I never hear that instrument being neglected
for its extraordinary difficulty; but in my judg-
ment being far superior to the lute itself, or what-
ever speaks with strings.” Ancient Erin was the
home of poetic genius. Feargus, called “Fion-
bell, or the Sweet-voiced,” was one of its most
distinguished bards. An ode of his composition,
delivered extempore, is said to have succeeded in
blending in peace and friendship two chiefs,
“ Gaul the Son of Morni,” and “Finn of the
flowing locks,” who, with their respective follow-
ers, had met on a field of strife to contend for
spoils they had jointly won from a common foe.
The following lines, from a translation of his
“War Ode” to Osgar, the son of Ossian, at the
battle of Gaura, when leading on his troops against
Cairbre, the monarch of Ireland, towards the close

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of the third century, present a thought truly sublime :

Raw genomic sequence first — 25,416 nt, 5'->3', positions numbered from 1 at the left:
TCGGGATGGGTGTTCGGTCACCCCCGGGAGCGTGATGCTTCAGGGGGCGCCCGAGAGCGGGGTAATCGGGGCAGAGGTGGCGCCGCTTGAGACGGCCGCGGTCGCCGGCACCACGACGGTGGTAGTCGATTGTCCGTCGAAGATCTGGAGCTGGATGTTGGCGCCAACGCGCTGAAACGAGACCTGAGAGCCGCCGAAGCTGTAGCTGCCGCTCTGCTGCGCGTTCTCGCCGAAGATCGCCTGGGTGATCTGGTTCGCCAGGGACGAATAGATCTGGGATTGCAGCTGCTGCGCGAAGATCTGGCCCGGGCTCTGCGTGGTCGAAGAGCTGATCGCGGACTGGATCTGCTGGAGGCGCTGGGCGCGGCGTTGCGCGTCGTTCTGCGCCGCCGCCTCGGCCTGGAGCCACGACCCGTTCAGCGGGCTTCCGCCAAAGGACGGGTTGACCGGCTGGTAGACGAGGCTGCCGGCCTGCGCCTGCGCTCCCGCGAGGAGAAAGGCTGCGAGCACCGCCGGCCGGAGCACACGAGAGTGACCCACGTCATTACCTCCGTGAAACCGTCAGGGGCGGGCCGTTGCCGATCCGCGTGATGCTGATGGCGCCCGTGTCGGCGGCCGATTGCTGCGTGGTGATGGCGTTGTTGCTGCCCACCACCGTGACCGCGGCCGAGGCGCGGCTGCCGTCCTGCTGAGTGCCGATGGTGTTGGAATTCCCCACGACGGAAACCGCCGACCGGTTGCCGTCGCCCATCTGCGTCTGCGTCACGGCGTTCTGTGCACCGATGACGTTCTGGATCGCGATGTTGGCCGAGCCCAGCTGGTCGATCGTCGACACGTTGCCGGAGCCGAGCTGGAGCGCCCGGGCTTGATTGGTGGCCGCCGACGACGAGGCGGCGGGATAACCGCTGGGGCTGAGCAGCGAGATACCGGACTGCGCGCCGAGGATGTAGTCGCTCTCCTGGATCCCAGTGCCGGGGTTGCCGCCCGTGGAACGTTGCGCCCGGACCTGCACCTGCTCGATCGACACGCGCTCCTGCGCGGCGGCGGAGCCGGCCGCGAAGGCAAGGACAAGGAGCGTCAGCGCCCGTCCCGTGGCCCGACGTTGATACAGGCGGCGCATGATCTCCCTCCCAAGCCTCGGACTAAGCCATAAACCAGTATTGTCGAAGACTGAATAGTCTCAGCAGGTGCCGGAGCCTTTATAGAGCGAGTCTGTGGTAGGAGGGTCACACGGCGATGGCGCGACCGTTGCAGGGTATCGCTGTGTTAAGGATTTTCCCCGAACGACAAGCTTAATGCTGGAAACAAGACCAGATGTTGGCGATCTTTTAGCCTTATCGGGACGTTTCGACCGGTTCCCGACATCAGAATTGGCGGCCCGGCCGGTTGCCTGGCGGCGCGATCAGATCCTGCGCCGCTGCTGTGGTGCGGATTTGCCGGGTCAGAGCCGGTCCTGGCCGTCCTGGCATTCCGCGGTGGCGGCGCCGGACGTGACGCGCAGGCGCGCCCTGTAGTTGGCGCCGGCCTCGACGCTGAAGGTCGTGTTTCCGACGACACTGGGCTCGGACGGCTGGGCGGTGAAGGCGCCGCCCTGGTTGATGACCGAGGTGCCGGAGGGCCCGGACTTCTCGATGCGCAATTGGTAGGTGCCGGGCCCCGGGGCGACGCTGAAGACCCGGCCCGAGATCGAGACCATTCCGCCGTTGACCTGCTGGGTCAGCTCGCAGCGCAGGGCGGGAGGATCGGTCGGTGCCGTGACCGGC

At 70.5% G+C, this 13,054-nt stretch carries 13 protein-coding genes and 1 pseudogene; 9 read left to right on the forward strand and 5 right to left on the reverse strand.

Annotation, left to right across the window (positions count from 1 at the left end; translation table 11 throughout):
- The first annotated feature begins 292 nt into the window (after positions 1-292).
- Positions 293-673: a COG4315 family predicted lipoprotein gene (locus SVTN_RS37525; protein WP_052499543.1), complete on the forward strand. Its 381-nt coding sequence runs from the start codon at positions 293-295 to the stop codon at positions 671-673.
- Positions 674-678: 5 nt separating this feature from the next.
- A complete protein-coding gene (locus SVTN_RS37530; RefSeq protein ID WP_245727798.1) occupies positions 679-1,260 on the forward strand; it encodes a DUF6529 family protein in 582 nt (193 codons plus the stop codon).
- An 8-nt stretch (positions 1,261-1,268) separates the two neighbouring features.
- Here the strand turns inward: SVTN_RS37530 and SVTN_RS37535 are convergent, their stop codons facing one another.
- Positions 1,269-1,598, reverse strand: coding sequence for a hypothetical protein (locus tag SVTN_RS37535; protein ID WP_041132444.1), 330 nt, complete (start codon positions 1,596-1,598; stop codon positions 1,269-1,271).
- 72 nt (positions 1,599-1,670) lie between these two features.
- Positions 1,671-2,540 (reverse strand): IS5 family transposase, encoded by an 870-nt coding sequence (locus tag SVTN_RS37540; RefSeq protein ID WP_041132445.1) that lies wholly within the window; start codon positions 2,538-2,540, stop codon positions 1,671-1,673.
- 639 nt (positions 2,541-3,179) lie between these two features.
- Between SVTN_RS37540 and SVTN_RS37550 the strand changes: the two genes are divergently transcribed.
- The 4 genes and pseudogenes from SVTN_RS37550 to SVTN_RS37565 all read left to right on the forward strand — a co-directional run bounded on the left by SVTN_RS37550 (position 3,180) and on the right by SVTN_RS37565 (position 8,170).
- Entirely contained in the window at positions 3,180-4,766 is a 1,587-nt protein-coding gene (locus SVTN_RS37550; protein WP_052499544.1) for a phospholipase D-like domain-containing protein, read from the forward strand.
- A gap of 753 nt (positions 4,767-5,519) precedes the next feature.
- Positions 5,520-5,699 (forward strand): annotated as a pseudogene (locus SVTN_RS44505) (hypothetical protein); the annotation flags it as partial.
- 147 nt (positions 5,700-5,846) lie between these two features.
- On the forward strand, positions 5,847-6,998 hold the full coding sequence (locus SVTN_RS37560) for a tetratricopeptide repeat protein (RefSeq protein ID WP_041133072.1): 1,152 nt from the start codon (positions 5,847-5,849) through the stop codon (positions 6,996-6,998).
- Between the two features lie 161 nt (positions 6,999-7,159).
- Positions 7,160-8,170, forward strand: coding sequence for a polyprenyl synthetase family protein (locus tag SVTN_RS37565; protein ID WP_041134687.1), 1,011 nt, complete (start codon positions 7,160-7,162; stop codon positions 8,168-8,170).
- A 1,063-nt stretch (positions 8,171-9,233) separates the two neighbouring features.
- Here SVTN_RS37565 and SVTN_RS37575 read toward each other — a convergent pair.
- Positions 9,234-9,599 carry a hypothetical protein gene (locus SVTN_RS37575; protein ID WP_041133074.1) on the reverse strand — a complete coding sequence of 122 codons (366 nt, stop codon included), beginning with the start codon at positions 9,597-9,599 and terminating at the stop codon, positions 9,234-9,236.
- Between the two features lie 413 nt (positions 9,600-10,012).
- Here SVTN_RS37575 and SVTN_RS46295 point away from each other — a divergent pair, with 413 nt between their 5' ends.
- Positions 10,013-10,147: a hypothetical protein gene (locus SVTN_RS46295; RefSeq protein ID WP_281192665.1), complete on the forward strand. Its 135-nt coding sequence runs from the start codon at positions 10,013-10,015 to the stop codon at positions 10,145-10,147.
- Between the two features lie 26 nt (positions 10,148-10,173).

« Thine be the battle, thine the sway ! On, on to Cairbre hew thy conquering way, And let thy deathful arm dash safety from his side!

As the proud wave, on whose broad back

The storm its burden heaves,
Drives on the scattered wreck

Its ruin leaves ;
So let thy sweeping progress roll,

Fierce, resistless, rapid, strong-
Pour, like the billow of the flood, o’erwhelming might


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The Cromlechs in the neighborhood of Dublin --one near the Hill of Howth, another on the south of Killiney Hill, and another at Cabinteely, about a mile westward--show that Druidism was the religion of the Eblani, as it was of other parts of the country. In due form and solemnity their priests ministered at the altar within the circle of stones, presenting, on behalf of the congregation outside the sacred enclosure, sacrifices

and other homages to their Baalim, the sun, the • moon, and the host of heaven. Holocausts of

human beings were among the rites prescribed by that superstition. Fire was an object of worship, perhaps by tradition from the Shechinah. Mountains and trees, also, are said to have had divine honors paid to them. Groves of the oak were not wanting to aid devotion, and afford growth to the mistletoe. Then, as now, the faith of the people hung pieces of cloth on branches near a " holy well,” to imbibe from the presence